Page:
Might Blinken’s visit halt the Pacific Islands Forum split?
11 Feb 2022| and

Unless some last-minute dramatic event occurs, the unravelling of the Pacific Islands Forum will begin its final stage sometime in the next week when the first of the five Micronesian members is expected to complete a year-long transition out of the PIF.

This drastic action was provoked by what the five deemed an unforgivable betrayal by the other PIF members. The Micronesians had relied on a ‘gentlemen’s agreement’ to deliver their candidate, Ambassador Gerald Zackios of Marshall Islands, the secretary-general’s post. They believe this was dishonoured by the majority of the PIF in favour of the Cook Islands’ former prime minister Henry Puna.

Consequently, in February 2021, the Micronesian presidents announced that their nations would cease their membership in the PIF. By July, all had deposited formal letters of denunciation to withdraw from the 2000 Agreement Establishing the Pacific Islands Forum Secretariat.

The Federated States of Micronesia deposited its instrument on 17 February; the Republic of the Marshall Islands on 9 March; Palau on 16 March; Nauru on 7 April; and finally Kiribati on 23 July. The consequence is that each Micronesian state will complete its year of transiting out of the PIF during 2022.

The prospects for any eleventh-hour intervention to circumvent the cascading departures look very bleak as events have conspired repeatedly to frustrate year-long efforts to end the impasse between the Micronesian states and the rest of the PIF.

Covid-19, which may have been the original catalyst for the problem, continues to be an issue. In 2020, the pandemic prevented the normal face-to-face PIF leaders’ retreat where last minute details of the secretary-general’s job could have been worked out. A face-to-face meeting of leaders planned for January 2022 also failed due to the Omicron variant, and the virtual alternative scheduled for later this month is in doubt.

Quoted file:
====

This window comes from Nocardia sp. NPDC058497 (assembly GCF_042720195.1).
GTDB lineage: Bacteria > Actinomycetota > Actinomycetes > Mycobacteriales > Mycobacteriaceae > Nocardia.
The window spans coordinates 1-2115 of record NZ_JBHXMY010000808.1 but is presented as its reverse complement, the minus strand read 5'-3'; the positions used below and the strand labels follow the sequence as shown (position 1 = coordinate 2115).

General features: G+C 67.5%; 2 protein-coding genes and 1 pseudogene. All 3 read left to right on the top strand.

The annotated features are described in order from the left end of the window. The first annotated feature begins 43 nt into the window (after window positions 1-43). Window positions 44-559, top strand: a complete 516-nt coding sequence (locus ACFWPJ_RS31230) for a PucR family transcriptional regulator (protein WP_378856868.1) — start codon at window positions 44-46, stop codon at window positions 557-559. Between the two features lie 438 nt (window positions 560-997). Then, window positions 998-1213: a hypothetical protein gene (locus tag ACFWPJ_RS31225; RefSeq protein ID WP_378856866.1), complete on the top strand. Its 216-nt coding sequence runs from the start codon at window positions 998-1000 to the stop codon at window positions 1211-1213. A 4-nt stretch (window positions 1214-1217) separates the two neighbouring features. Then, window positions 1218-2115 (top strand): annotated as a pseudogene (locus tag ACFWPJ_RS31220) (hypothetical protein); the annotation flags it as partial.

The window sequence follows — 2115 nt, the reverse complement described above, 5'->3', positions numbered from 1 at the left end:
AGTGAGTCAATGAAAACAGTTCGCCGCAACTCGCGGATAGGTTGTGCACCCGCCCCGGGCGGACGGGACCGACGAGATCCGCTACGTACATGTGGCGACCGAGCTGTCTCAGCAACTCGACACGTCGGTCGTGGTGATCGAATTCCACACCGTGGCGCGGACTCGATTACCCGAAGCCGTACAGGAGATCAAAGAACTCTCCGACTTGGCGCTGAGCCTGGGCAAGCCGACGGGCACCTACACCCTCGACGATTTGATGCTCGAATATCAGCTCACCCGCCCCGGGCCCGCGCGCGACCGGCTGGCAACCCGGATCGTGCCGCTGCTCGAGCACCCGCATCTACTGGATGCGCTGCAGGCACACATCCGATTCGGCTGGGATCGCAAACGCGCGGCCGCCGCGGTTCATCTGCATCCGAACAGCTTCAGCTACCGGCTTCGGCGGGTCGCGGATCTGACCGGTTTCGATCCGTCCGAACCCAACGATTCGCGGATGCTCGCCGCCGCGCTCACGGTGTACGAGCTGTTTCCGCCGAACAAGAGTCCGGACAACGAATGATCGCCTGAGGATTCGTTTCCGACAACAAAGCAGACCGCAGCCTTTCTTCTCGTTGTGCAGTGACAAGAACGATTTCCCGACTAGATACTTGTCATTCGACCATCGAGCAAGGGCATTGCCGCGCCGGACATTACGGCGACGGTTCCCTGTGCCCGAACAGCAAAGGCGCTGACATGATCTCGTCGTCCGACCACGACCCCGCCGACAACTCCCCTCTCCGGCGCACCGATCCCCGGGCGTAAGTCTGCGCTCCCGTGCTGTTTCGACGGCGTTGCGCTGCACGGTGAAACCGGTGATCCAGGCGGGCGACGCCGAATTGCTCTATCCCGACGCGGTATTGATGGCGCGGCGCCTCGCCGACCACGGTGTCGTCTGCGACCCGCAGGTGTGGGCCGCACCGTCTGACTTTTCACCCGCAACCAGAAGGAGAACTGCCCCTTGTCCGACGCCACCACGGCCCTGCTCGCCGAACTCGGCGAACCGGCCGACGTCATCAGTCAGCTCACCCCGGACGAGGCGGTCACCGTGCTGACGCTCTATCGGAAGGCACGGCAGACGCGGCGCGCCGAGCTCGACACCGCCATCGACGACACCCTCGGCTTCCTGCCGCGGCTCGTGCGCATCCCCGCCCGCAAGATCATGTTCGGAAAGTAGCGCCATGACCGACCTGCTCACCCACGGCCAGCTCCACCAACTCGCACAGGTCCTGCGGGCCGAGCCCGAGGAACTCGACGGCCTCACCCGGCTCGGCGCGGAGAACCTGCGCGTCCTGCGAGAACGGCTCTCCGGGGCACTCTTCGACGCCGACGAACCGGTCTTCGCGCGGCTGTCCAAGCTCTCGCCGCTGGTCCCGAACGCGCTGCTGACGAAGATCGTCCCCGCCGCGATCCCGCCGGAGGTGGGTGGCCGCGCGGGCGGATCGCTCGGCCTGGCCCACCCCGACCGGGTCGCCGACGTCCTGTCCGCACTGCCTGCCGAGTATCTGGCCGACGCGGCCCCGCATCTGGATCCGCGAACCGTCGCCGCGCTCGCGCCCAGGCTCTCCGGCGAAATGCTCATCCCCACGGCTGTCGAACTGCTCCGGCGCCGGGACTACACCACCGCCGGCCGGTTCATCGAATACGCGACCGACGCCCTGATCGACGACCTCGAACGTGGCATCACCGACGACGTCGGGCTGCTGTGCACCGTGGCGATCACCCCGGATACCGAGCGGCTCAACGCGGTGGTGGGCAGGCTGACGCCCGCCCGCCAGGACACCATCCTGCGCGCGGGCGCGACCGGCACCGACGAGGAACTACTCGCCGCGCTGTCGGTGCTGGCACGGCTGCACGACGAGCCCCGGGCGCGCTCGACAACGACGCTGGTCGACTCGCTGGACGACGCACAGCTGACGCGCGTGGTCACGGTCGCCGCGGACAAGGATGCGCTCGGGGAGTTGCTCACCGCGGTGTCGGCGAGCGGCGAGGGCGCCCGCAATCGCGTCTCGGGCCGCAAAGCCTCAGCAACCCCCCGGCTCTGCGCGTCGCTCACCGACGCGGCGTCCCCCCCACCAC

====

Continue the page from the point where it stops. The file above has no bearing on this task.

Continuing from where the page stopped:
While not specifically a PIF meeting, US Secretary of State Antony Blinken’s brief stop in Fiji this weekend could provide an opportunity for some belated interest by the US in supporting the unity of the PIF to change the Micronesian leaders’ trajectory. Blinken and the current PIF chair, Fiji’s PM Frank Bainimarama, are scheduled to co-host a virtual meeting with Pacific island leaders.

At the time of writing, however, Bainimarama is recovering from heart by-pass surgery in Melbourne and it’s not clear that he will be able to serve as co-host even if PIF unity is put on the meeting’s agenda. He is not due to return to Suva until the end of February.

Conversations involving high-level US State Department officials and Marshall Islands leaders have reportedly emphasised US support for maintaining a unified forum. Similar conversations are likely to have occurred with leaders of the other two ‘freely associated states’—Palau and Micronesia, former trust countries that have retained a special relationship with the US.

Moreover, even at this late stage, there are reports that some leaders in the Marshall Islands who were involved in the country’s early forum membership in the late 1980s are reconsidering the withdrawal plan. But such reconsideration is fraught with local political machinations and family ties.